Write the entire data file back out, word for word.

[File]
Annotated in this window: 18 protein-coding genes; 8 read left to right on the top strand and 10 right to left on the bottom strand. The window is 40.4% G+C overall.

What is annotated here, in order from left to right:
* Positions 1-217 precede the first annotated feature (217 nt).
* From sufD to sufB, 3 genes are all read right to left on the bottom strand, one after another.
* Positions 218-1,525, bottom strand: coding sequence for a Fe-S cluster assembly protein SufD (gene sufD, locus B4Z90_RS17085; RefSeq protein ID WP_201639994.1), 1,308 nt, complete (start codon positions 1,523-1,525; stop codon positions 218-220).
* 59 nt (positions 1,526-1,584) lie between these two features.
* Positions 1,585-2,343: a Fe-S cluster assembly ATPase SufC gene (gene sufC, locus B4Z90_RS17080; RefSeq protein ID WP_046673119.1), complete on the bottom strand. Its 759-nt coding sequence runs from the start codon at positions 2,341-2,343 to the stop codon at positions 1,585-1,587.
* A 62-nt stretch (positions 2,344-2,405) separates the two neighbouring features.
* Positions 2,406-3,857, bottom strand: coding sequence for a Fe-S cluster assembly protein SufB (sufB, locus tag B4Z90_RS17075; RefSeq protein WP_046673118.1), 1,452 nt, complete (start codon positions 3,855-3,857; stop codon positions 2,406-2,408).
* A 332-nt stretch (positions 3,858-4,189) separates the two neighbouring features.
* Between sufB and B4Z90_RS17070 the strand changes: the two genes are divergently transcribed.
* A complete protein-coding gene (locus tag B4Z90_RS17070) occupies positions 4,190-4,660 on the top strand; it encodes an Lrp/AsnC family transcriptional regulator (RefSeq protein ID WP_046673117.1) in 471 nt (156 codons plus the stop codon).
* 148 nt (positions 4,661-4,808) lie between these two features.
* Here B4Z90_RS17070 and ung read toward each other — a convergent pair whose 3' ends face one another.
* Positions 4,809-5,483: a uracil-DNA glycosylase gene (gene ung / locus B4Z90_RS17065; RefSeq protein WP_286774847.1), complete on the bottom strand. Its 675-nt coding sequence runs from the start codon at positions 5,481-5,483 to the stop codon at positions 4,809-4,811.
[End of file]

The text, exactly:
Annotated in this window: 18 protein-coding genes; 8 read left to right on the top strand and 10 right to left on the bottom strand. The window is 40.4% G+C overall.

What is annotated here, in order from left to right:
* Positions 1-217 precede the first annotated feature (217 nt).
* From sufD to sufB, 3 genes are all read right to left on the bottom strand, one after another.
* Positions 218-1,525, bottom strand: coding sequence for a Fe-S cluster assembly protein SufD (gene sufD, locus B4Z90_RS17085; RefSeq protein ID WP_201639994.1), 1,308 nt, complete (start codon positions 1,523-1,525; stop codon positions 218-220).
* 59 nt (positions 1,526-1,584) lie between these two features.
* Positions 1,585-2,343: a Fe-S cluster assembly ATPase SufC gene (gene sufC, locus B4Z90_RS17080; RefSeq protein ID WP_046673119.1), complete on the bottom strand. Its 759-nt coding sequence runs from the start codon at positions 2,341-2,343 to the stop codon at positions 1,585-1,587.
* A 62-nt stretch (positions 2,344-2,405) separates the two neighbouring features.
* Positions 2,406-3,857, bottom strand: coding sequence for a Fe-S cluster assembly protein SufB (sufB, locus tag B4Z90_RS17075; RefSeq protein WP_046673118.1), 1,452 nt, complete (start codon positions 3,855-3,857; stop codon positions 2,406-2,408).
* A 332-nt stretch (positions 3,858-4,189) separates the two neighbouring features.
* Between sufB and B4Z90_RS17070 the strand changes: the two genes are divergently transcribed.
* A complete protein-coding gene (locus tag B4Z90_RS17070) occupies positions 4,190-4,660 on the top strand; it encodes an Lrp/AsnC family transcriptional regulator (RefSeq protein ID WP_046673117.1) in 471 nt (156 codons plus the stop codon).
* 148 nt (positions 4,661-4,808) lie between these two features.
* Here B4Z90_RS17070 and ung read toward each other — a convergent pair whose 3' ends face one another.
* Positions 4,809-5,483: a uracil-DNA glycosylase gene (gene ung / locus B4Z90_RS17065; RefSeq protein WP_286774847.1), complete on the bottom strand. Its 675-nt coding sequence runs from the start codon at positions 5,481-5,483 to the stop codon at positions 4,809-4,811.